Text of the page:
Blowhards and blow horns

Oh those vuvuzelas. Love them or hate them. Right now, they rule.

Before the FIFA World Cup began this year in South Africa, I wonder how many people knew about the vuvuzela – other than world soccer (football) fans. Did you?

What it is

Traditionally made of horn, the vuvuzela is now a two-foot long plastic horn producing an incredibly loud, high-decibel, monotone sound. It is a symbol of South African soccer where the sound supposedly reflects the enthusiasm of team supporters.

viral vuvuzela, 2010 World Cup, football fans, social media loves the vuvuezela, MLB bans the vuvuezela

The intensity of that sound caught the attention of the global soccer community during the 2009 FIFA Cup. Now, the vuvuzela is at the center of the world’s attention. And not in a good way.

The best rivalries usually involve teams: England v USA or Spain v Portugal. That’s playtime next to this brouhaha: the vuvuzela vs the world. FIFA, the governing body, was under tremendous pressure to ban the vuvuzela from the World Cup altogether. In the end, FIFA ruled that it would be improper to ban the horn in its own country. World – meet the vuvuzela.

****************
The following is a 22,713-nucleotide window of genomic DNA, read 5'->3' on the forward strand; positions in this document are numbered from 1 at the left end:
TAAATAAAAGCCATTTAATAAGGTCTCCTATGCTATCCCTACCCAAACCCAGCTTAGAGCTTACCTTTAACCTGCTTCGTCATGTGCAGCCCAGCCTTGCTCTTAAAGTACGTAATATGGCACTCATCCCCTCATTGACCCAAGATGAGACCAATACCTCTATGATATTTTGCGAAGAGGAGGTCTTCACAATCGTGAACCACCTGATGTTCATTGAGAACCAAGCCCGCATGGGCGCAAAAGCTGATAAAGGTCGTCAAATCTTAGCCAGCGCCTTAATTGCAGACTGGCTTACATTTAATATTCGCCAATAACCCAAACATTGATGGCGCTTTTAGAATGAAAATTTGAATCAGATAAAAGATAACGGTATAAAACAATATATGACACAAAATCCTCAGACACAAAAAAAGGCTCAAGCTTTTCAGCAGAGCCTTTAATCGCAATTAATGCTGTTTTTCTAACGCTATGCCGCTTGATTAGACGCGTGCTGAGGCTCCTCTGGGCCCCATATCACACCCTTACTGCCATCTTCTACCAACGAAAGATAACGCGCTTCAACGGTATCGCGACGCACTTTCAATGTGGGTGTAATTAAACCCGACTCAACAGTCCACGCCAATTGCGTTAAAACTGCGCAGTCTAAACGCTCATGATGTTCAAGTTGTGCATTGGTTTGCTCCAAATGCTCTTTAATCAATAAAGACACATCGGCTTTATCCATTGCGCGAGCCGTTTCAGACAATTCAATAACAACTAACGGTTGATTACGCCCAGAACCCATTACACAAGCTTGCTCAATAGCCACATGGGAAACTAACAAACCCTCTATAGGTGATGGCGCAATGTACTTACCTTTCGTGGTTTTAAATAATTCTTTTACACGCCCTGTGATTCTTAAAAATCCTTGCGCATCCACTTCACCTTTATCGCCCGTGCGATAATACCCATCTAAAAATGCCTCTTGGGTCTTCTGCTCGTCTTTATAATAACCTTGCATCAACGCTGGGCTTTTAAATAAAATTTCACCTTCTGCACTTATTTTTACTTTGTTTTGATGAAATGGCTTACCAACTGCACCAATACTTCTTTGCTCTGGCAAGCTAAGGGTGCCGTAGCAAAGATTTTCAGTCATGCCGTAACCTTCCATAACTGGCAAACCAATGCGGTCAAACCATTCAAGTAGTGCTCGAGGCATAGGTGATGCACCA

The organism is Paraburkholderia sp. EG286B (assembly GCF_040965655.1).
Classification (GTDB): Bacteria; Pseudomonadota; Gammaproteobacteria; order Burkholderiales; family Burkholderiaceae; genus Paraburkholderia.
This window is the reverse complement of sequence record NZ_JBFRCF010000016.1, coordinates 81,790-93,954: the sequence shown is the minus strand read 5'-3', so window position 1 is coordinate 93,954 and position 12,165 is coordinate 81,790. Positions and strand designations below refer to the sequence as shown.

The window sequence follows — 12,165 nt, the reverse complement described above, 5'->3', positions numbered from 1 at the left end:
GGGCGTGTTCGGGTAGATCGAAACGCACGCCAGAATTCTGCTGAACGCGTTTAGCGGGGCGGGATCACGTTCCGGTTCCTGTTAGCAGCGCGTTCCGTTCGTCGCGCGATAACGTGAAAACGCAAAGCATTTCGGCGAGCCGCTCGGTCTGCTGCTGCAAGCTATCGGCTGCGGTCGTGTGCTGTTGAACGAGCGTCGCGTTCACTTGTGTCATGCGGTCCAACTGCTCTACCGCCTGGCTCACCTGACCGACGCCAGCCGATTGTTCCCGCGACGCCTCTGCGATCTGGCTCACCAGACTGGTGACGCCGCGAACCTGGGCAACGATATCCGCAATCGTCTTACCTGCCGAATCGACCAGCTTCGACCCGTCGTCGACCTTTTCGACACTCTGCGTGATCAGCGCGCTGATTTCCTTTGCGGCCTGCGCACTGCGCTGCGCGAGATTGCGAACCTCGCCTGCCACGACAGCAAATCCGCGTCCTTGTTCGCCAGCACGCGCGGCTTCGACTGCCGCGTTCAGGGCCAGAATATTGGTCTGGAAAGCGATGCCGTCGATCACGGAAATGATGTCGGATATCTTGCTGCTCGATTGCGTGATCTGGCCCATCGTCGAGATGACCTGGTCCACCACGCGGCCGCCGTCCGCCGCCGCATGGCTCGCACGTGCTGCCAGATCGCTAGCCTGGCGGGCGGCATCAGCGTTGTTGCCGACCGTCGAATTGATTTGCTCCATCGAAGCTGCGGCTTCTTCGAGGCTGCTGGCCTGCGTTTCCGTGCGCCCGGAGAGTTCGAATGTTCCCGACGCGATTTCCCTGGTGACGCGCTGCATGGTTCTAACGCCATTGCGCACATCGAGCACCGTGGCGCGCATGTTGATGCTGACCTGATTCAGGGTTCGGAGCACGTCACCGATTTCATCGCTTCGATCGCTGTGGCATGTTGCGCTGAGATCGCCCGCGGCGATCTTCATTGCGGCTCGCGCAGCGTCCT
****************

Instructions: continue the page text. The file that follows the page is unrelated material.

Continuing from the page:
Most players dislike them. Broadcasters scream for their removal. And, at nearly 127 decibels, referees can’t be heard on the pitch.

Outta here

Around the world, anyone owning a vuvuzela and looking to share the experience with others better think again.

  • In Newcastle, England, a premier hotel chain banned them.
  • The officials who run Wimbledon said no thanks.
  • The Florida Marlins gave away vuvuzela-like horns, to the chagrin of everyone on the baseball field.
  • We don‘t think so, said the NY Yankees, seeing a pattern, and enforced a ban on them immediately.
  • All of Major League Baseball then followed with a vuvuzela ban.

Without mincing words, Time Magazine went right for the jugular and published “World Cup: 5 more reasons to hate vuvuzelas.” Not feeling the love there either.

Toot toot

Yet this detestable piece of plastic generated booming sales in overseas stores, and online sales everywhere else. What was this vuvuzela phenom? Vuvuzela became the ‘first-ever’ World Cup trending topic on Twitter. Hundreds of vuvuzela pages, both pro and con, were created on Facebook. YouTube’s latest hoax trumpeted the addition of a dedicated vuvuzela button. (Not.)

Welcome to Life 2.0 in a socially networked world. Not to worry, a couple more weeks and the global love will be gone.

Image and sound file from Wikimedia Commons: The files are licensed under the Creative Commons Attribution-Share Alike 3.0 Unported license.

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